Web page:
Talents are special abilities that can be chosen to augment your character. Talents may be passive bonuses or active abilities. Each class has its own selection, with 18 talents split over 6 tiers. Talents are limited by level, with a new tier becoming available each 15 levels, for all classes except death knights. Talents are class-specific, but are available independent of specialization. Talents offer a further level of customization beyond class and specialization selection, and can be changed very easily and cheaply.
Full listings of the talents available to each class can be found on that class's abilities page, eg: Priest abilities.
Talents are split over 6 tiers, with 3 talents on each. Each tier is unlocked when the character reaches the appropriate level. For all classes except death knights, a new tier becomes available every 15 levels:
- Tier 1: level 15
- Tier 2: level 30
- Tier 3: level 45
- Tier 4: level 60
- Tier 5: level 75
- Tier 6: level 90
Death knights start the game at level 55, and so gain their talents at levels 56, 57, 58, 60, 75 and 90.
The Talents pane is found in the Specialization & Talents window. This can be accessed by clicking on the appropriate icon on the interface bar at the bottom of the screen (assuming you are using the default UI), or by pressing the N key (if you haven't unbound it or bound the key to a different action). From this window, selecting the Talents tab will show you the talents available to your class.
Only one talent can be chosen from each tier. Often tiers offer talents with a similar theme, such as offering a mage various methods of incapacitating their enemies, providing a priest with a range of AoE damage and healing abilities, or offering a warlock various methods for regaining health.
To learn an available talent, simply click on the icon. If you already have a talent selected from that tier, you will be asked whether you wish to unlearn that talent. Talents can be unlearnt using for characters level 25-80, for characters level 81-85 or for those at 86 or above. Talents can also be reset entirely for a small fee, by visiting a class trainer. Talents cannot be reset in combat, or while the currently selected talent from that tier is on cooldown. Talents can be reset in the preparation stage of battlegrounds and arena matches, but not once a match has begun. Resetting talents reset during the preparation stage of an arena match has no cost, allowing players to customise their talents for each match. However, talents are reverted to their previous settings once the player leaves the arena.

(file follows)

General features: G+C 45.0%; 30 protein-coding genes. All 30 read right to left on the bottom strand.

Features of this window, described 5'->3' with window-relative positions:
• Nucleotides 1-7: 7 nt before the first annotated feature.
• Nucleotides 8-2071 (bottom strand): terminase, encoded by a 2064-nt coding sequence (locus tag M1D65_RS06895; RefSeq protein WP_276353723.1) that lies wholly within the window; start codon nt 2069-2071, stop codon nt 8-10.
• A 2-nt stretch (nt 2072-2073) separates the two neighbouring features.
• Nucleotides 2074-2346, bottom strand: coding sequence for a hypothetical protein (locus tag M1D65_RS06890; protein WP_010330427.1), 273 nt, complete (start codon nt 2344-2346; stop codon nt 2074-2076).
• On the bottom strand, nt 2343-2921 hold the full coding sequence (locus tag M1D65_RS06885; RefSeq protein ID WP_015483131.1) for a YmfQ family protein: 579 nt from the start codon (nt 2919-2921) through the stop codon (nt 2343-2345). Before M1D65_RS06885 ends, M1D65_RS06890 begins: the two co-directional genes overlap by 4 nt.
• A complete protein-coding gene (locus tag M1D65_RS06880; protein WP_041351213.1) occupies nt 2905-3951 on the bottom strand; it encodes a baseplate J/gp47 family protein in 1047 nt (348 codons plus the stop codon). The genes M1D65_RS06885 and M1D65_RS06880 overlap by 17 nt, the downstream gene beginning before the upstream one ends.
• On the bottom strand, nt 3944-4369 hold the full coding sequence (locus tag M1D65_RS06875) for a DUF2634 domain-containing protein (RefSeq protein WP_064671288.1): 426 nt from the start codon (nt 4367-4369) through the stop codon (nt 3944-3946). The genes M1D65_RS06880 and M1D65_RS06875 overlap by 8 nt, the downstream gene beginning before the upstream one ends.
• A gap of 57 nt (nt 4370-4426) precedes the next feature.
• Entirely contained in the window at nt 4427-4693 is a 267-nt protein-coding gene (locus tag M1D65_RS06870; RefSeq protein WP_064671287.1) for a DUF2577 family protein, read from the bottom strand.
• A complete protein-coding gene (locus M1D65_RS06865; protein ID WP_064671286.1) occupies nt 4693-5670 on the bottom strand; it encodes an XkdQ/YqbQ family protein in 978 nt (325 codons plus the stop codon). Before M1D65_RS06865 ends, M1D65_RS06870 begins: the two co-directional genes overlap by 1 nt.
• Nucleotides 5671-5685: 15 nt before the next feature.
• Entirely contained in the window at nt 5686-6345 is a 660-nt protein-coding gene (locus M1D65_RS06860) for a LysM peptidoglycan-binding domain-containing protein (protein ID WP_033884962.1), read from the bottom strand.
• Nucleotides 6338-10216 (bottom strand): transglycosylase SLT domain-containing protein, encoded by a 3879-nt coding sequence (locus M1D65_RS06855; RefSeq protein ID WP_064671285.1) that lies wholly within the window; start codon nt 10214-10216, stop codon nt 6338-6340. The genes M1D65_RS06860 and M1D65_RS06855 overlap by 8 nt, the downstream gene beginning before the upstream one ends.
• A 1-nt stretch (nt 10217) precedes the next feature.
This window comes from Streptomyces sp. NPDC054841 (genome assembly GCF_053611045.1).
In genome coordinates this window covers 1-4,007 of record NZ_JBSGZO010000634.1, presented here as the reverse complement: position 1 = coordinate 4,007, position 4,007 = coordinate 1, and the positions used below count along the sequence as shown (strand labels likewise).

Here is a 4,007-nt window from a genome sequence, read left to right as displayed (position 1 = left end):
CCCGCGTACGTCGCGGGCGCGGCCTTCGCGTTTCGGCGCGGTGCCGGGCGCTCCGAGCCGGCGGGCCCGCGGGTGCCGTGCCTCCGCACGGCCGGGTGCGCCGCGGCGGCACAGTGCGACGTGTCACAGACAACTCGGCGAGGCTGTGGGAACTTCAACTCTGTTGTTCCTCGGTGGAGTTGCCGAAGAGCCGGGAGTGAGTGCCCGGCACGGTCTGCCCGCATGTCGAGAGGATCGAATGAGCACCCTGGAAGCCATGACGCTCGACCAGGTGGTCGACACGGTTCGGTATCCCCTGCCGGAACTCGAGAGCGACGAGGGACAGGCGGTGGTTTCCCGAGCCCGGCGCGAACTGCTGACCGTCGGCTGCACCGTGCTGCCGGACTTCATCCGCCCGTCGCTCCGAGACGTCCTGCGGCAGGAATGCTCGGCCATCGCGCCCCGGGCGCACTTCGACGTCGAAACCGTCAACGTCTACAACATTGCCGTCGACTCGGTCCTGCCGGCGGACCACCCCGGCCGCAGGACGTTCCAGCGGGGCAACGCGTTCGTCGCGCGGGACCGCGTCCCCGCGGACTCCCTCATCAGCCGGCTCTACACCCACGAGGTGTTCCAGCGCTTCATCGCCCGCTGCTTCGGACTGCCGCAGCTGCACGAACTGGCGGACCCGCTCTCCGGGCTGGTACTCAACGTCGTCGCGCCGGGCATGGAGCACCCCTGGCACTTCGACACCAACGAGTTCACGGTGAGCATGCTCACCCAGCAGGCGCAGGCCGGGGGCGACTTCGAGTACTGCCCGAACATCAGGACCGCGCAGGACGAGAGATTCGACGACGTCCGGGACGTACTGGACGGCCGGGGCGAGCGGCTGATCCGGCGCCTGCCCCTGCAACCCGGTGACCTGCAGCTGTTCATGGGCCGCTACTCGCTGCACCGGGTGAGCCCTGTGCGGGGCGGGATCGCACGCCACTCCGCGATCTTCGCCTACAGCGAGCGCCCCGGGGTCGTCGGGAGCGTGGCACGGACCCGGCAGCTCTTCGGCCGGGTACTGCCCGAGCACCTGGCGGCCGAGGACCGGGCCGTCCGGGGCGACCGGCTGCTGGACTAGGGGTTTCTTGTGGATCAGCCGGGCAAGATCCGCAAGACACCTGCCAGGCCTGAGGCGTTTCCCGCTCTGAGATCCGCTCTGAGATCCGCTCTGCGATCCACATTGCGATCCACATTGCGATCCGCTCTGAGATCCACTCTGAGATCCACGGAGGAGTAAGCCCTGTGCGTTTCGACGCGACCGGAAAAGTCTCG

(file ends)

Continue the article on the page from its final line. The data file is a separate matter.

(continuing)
As with glyphs and specializations, characters with Dual Talent Specialization have two separate sets of talents. Learning and unlearning talents in one spec does not affect the other spec's choices.
Patch changes and talent resets
Occasionally, Blizzard will restructure a class's talent tree. If the change is significant, they may reset that class's tree, allowing you to respec for free. Talent changes do not always give a free respec: for example, in patch 2.3.2, the mage spell was made trainable, and the talent was moved to its place, and the new spell was put in Cold Snap's old spot. This change did not give mages a free respec, but it required those mages specced for Ice Block to go to a trainer and buy that spell.
Prior to every expansion, Blizzard has and will reset the talent tree incase the player wished to change before the new expansion.
Online calculators can be used to experiment with possible talent builds.
- Official World of Warcraft Talent Calculator (EU)
- Official World of Warcraft Talent Calculator (US)
- Wowhead Talent Calculator
Pet talent points
The subject of this section has been removed from World of Warcraft.
Prior to Patch 5.0.4, hunter pets enjoyed their own talent system, featuring trees in which hunters could spend each pet's talent points. The pet talent system was removed with Mists of Pandaria, with many talents removed, and the rest converted into specialization-specific pet abilities.
- Many talent tiers offer choices between benefits to different aspects of your character, or different combat roles. Some are also better oriented for PvP or PvE.
- If you intend to participate in end-game PvE raid content, it is recommended to choose talents (and select gear) with the boss encounter in mind. For example, a talent that improves damage or survivability against the boss might be preferred over a talent that only improves damage or survivability against trash mobs. The raid will undoubtedly find the boss encounter more difficult, and preparing for it will aid in surpassing the challenge.
- The following indicators can be used to distinguish between which areas of play benefit most from a talent. Note that some talents cleverly offer different bonuses for different types of play. As such, these are rough indicators rather than rules:
- Any ability that activates "whenever you are critically hit" is a PvP talent (PvE players won't get critically hit much) and can probably be safely skipped if you aren't doing much PvP.
- Any ability that gradually applies several stacks of a buff or debuff is designed for longer fights such as boss encounters, which last long enough for these abilities to reach a full stack. When you're leveling, your fights usually won't last long enough, so skip these talents if there's something better available. However, these talents are extremely useful in PvE end-game raiding (during the boss encounter) and PvP.